Advance Directives 

Advance directive is the umbrella term for instructions regarding patient care. These are implemented if you are unable to make your wishes known. There are two types of advance directives: (1) the Directive to Physicians (“living will”) and (2) the Durable Power of Attorney for Health Care Decisions.

The Physician Orders for Life-Sustaining Treatment (POLST) form represents a way of summarizing an individual’s wishes regarding life-sustaining treatment. The form is intended for any individual with an advanced life-limiting illness and serves two major purposes:
  • it is portable from one care setting to another, and
  • it translates an individual’s wishes into actual physician orders.

Directive to Physicians

The Directive to Physicians is a legal document that specifies what types of medical treatments you desire in the event that you become incapacitated and are unable to make your wishes known. Health care directives enable people who do not want their lives artificially prolonged to make their wishes known.

A living will can be general or very specific. The living will goes into effect only if you have a terminal condition, as certified by your physician, in which life-sustaining treatment would only artificially prolong the process of dying. It also goes into effect if you are certified by two physicians to be in an irreversible coma or other permanently unconscious condition and there is no reasonable hope for your recovery. In either situation, the directive in your living will allows treatment to be withheld or withdrawn so that you may die naturally. If you are able to make your wishes known then you are still able to make decisions, which is not consistent with the advance directive.

You may direct whether you would want to be resuscitated. You also may direct whether you would want artificially provided nutrition (food) and hydration (water) stopped under these circumstances. The health care directive must be signed by you and by two witnesses who are not related to you and who will not inherit anything from you in the case of your death. You can change or revoke this directive at any time.

Durable Power of Attorney for Health Care Decisions

The Durable Power of Attorney for Health Care Decisions is a type of advance directive that specifies who would be the health care decision maker if you are unable to make your own decisions or are unable to make your wishes known. This form gives the appointed person authority to make medical decisions for you while you are medically incapacitated. A general power of attorney does not allow a person to make health care decisions; there must be specific reference to health care decisions in the power of attorney form.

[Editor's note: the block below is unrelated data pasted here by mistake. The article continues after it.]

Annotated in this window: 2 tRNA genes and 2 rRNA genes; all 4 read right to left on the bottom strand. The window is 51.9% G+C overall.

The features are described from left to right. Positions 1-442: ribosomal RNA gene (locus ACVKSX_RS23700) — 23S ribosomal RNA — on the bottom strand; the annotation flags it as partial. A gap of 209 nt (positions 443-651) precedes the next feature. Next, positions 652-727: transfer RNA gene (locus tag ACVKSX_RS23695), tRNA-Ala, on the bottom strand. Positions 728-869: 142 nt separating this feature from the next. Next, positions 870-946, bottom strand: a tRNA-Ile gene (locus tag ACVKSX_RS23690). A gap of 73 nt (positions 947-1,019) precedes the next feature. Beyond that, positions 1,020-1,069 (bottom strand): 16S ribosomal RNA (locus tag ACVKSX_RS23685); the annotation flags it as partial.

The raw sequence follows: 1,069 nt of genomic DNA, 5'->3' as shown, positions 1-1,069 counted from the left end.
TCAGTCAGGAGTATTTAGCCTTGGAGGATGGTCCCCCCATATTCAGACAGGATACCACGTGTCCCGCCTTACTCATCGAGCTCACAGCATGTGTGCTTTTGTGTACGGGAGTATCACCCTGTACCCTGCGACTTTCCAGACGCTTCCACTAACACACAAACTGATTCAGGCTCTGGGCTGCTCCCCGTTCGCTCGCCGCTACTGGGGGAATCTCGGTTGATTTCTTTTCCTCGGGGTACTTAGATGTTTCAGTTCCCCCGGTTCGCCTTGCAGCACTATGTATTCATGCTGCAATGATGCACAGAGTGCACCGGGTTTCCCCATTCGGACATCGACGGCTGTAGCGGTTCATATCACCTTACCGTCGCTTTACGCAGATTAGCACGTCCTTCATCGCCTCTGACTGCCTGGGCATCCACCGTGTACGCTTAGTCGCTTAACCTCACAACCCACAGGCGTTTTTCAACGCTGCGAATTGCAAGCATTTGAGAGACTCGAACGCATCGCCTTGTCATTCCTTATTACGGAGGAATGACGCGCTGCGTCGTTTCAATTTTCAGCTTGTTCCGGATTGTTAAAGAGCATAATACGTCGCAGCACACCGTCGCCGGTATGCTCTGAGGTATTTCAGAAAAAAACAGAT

Physician Orders for Life-Sustaining Treatment

Even if you have some form of advance directive, it is a good idea to have Physician Orders for Life-Sustaining Treatment (POLST) if you have a serious health condition. The POLST form translates your wishes, as expressed in your advance health care directive and/or durable power of attorney, into clear and specific medical orders. A POLST form can be obtained at your physician’s office.

The POLST form is a highly visible lime green medical order form that remains with you if you are moved between care settings, regardless of whether you are at home, in the hospital, or in a long-term care facility. If you live at home, it is recommended that you keep your original POLST on the refrigerator, where emergency responders can find it. If you live at a long-term care facility, your POLST will be kept in your chart.

The POLST form provides information about your specific medical conditions, including
  • your preferences regarding resuscitation,
  • your directives regarding the use of antibiotics, and
  • your desires regarding artificially administered fluids and nutrition. 
Use of a POLST form is entirely voluntary and is intended to help you and your physician discuss your specific wishes and develop plans that reflect them. The POLST will give physicians, nurses, health care facilities, and emergency personnel direction to enable them to honor your wishes regarding life-sustaining treatment. Comfort measures will always be employed, even if you have a POLST. Your POLST must be signed by a physician (or physician designee) in order to be followed by other health care professionals.

This information on advance directives and POLST comes from various sources, including the Center for Ethics in Health Care and the Washington State Medical Association.

For more information on advance directives, visit the American Hospital Association’s Put It in Writing Web site . Elements of the site include a wallet card, a brochure, a glossary, and an advance directives tool kit.

 For more information, call Home Health at 360-385-0610.